Monday, August 13, 2012

RIP: Johnny Pesky

Johnny Pesky was neither a Dodger, nor a man with much history against the Brooklyn borough.  Nevertheless, I felt the need to honor him.  After all, there aren't too many guys who can claim to have a foul pole named after them.

Johnny Pesky, outstanding shortstop for the Red Sox, passed away today at the age of 92.  Like many players from his era, his most productive Baseball years were spent in the military during WWII.  Nevertheless, he still went on to bat a career .307 over 10 productive Baseball seasons.

He hit .331 in 1942, his rookie season, finishing second to Ted Williams in the batting title race and was third in most valuable player voting. An All-Star in 1946, he was a fine fielding shortstop, his primary position.
Be sure to check out for their excellent biography on his career.

Now on to some Fenway folklore.  The right field foul pole is named in his honor.  Per Wikipedia:
According to Pesky, former teammate and Sox broadcaster Mel Parnell named the pole after Pesky won a game for Parnell in 1948 with a home run down the short right field line, just around the pole. However, Pesky hit just one home run in a game pitched by Parnell, a two-run shot in the first inning of a game against Detroit played on June 11, 1950. The game was eventually won by the visiting Tigers in the 14th inning on a three-run shot by Tigers right fielder Vic Wertz and Parnell earned a no-decision that day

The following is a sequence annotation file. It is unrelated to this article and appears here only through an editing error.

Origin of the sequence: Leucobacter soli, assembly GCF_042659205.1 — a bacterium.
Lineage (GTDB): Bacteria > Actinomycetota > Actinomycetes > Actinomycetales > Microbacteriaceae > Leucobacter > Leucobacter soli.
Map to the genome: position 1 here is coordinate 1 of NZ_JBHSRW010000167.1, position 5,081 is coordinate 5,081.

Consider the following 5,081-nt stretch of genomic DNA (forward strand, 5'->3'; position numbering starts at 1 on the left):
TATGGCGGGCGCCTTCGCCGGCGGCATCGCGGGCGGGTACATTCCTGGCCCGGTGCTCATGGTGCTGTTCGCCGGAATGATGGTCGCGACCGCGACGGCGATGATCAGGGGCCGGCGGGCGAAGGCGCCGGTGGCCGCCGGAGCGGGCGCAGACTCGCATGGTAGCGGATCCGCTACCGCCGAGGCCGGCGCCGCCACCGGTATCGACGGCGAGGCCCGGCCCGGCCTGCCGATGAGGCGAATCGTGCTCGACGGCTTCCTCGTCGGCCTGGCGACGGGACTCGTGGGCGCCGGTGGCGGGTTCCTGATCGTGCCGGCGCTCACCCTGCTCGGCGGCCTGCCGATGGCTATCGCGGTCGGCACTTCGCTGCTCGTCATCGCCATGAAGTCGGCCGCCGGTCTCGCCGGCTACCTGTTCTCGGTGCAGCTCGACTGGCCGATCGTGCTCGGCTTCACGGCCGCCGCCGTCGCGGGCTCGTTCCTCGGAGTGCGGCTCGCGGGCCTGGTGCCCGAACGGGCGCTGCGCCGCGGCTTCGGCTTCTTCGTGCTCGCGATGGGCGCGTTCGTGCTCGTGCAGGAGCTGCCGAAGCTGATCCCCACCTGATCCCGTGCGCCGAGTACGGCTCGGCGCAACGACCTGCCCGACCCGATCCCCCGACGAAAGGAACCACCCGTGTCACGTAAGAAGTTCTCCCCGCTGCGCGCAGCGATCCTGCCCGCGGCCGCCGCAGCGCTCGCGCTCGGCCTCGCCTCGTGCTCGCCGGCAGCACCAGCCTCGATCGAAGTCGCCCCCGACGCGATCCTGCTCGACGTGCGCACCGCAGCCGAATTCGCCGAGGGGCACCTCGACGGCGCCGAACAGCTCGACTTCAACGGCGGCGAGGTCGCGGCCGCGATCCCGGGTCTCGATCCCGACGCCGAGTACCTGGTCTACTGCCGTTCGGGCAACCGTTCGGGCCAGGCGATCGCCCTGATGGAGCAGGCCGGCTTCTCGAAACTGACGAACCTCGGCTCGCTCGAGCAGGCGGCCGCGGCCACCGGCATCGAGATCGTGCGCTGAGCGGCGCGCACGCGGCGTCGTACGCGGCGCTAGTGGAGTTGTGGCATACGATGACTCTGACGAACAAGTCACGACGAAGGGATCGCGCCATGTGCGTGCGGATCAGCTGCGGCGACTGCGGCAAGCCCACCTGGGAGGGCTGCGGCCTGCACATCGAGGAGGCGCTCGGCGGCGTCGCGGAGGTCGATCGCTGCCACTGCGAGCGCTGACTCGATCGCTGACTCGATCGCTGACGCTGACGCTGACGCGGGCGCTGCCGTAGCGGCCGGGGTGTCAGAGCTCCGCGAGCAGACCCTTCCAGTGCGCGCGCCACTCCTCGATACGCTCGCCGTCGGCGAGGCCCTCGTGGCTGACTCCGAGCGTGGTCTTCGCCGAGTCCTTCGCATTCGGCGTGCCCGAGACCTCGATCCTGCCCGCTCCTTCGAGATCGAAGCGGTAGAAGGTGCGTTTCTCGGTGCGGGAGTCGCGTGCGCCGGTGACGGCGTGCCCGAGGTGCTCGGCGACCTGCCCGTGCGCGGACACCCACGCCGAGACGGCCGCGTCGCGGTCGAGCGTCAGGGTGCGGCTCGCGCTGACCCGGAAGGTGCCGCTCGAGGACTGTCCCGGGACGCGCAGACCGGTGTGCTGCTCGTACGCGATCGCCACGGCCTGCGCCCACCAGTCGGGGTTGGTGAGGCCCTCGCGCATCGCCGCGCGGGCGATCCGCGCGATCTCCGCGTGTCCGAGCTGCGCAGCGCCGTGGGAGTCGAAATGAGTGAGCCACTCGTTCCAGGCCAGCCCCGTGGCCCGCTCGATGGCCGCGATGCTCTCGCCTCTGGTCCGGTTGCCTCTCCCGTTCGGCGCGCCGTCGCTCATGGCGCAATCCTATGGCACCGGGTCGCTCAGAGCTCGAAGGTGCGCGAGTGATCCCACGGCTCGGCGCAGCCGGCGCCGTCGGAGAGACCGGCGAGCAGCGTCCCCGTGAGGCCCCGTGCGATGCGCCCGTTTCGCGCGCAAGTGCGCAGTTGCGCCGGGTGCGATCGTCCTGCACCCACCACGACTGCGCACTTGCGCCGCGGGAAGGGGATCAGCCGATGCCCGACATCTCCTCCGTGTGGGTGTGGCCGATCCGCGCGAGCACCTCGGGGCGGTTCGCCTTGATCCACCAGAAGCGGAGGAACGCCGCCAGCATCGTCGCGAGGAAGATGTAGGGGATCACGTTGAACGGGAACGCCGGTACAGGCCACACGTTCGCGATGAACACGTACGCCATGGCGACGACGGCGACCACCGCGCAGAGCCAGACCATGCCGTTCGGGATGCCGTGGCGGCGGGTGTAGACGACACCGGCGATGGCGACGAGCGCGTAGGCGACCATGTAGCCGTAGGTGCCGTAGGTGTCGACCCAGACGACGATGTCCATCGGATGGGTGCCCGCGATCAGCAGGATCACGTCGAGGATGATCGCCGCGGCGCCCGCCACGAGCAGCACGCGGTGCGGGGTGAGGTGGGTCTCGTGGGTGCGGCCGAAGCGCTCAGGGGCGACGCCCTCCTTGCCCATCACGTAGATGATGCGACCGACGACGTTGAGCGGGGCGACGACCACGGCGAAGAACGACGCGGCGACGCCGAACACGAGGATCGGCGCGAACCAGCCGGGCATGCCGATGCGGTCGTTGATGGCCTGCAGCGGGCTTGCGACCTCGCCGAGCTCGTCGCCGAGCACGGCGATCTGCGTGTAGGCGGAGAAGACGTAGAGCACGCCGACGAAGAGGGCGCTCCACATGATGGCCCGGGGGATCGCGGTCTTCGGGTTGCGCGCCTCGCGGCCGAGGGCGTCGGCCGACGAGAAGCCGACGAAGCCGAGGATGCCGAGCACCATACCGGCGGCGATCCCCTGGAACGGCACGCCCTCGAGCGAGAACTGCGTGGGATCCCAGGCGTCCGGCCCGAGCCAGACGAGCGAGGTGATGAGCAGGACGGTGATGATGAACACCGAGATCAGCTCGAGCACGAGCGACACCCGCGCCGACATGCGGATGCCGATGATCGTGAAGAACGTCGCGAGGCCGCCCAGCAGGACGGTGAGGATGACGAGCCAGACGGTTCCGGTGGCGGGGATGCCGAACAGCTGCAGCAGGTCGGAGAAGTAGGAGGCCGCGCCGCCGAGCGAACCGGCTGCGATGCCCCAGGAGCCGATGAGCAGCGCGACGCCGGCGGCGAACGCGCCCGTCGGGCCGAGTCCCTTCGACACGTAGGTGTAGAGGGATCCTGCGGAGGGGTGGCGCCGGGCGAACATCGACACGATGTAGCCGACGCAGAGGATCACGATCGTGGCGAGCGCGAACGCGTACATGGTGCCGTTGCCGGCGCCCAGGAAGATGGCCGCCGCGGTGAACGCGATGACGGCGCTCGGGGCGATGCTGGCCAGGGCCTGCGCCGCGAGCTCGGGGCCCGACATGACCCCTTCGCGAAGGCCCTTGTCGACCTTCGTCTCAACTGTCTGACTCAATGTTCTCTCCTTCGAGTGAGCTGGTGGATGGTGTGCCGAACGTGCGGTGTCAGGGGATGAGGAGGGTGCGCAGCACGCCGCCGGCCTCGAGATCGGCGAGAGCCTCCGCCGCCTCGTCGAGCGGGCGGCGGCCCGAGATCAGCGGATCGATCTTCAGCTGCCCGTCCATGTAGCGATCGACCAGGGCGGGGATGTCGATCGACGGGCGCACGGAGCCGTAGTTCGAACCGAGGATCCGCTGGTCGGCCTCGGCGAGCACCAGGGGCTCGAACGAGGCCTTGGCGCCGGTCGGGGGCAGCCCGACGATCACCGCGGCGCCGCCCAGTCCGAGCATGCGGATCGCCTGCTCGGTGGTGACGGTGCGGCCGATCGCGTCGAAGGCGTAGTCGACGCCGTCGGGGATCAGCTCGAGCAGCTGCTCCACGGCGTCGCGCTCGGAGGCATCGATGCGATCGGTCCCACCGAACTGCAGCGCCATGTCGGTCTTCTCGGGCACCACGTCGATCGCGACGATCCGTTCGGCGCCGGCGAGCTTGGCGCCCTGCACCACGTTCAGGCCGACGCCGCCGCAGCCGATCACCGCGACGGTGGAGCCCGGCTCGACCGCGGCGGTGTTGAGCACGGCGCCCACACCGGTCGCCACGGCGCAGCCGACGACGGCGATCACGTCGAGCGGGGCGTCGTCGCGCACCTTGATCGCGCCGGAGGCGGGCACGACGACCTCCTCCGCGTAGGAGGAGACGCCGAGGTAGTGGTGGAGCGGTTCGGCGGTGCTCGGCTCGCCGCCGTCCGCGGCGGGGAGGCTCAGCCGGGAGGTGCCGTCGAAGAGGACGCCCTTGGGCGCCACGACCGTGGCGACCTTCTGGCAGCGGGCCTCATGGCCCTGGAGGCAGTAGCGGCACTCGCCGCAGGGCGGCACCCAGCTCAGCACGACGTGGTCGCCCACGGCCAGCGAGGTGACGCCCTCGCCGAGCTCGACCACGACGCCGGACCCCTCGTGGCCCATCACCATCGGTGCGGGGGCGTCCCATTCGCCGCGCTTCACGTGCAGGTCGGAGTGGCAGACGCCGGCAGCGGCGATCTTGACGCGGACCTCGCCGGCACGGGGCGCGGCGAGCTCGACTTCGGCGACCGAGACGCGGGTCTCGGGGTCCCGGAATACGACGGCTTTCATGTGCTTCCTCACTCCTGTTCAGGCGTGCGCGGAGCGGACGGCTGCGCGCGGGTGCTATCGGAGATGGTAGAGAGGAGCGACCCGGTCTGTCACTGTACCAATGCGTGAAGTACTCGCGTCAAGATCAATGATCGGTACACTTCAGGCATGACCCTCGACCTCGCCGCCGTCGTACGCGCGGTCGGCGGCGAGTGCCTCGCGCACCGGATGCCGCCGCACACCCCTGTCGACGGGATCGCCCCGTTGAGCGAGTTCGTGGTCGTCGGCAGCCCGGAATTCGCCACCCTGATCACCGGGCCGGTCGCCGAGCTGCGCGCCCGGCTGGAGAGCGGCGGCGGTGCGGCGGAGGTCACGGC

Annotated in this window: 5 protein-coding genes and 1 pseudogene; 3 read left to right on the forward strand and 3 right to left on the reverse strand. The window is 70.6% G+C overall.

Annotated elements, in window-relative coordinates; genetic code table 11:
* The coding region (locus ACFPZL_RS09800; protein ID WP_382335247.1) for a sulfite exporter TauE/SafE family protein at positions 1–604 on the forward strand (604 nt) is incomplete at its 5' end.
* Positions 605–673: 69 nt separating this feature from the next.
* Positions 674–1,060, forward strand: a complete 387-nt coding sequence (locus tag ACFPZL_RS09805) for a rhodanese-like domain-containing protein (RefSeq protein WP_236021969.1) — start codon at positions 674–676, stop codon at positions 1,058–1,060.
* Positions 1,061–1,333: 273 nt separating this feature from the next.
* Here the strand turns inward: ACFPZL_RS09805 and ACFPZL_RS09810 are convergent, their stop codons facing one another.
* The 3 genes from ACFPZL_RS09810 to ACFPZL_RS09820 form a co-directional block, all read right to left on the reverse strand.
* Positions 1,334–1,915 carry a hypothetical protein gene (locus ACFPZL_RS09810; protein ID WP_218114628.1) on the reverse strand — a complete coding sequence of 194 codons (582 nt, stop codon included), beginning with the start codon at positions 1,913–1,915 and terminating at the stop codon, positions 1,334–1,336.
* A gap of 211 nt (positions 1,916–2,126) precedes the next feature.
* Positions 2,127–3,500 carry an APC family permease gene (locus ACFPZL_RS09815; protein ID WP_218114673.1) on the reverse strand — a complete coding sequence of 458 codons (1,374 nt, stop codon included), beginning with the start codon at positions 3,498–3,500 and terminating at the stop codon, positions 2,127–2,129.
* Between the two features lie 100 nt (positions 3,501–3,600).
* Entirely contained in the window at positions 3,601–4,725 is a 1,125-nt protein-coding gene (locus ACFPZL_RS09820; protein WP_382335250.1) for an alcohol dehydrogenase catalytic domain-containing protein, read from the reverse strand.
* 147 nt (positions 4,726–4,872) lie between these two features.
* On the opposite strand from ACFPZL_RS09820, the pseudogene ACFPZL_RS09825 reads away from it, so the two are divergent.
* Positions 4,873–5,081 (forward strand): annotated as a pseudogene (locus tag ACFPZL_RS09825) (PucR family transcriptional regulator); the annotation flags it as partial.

This is obviously the case of the story being better than the real thing.  Still, it's stories like this that makes Baseball so great.  In 2006 the Red Sox officially recognized the right field foul pole as Pesky's Pole. 

As you might be able to notice in the pic below, fans have been known to adorn the pole with a little bit of graffiti.
(pic link: Wikimedia Commons)

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  1. I was blessed to have attended the 3-game interleague series between the Dodgers and Red Sox at Fenway Park in 2010. As a life-long Dodger (and baseball) fan, I was in awe of the place - it was like a shrine. My daughter and I (and two close friends) took the Fenway Park tour, where they talked in great detail about Johnny Pesky and the pole. It was a great tour, one that I highly recommend to every true baseball fan if ever in Boston.

    Don't be too concerned about the graffiti. In most cases it is people who wrote their names in Sharpie, just as they do on the Green Monster near the left field foul pole. It is kind of a tradition for first-timers to Fenway (we did it) and they paint over it every couple of weeks. (Did you know that Green Monster is an actual color?)

    Thanks for the great piece on Johnny Pesky. He was the Red Sox version of our Mickey Hatcher.

    1. Thanks for commenting. Fenway is still on my bucket list, and I will definitely take that tour when I do go.

    2. Any time. Feel free to drop in on our site, as well: We've got a great group of loyal followers who would love to hear from you.


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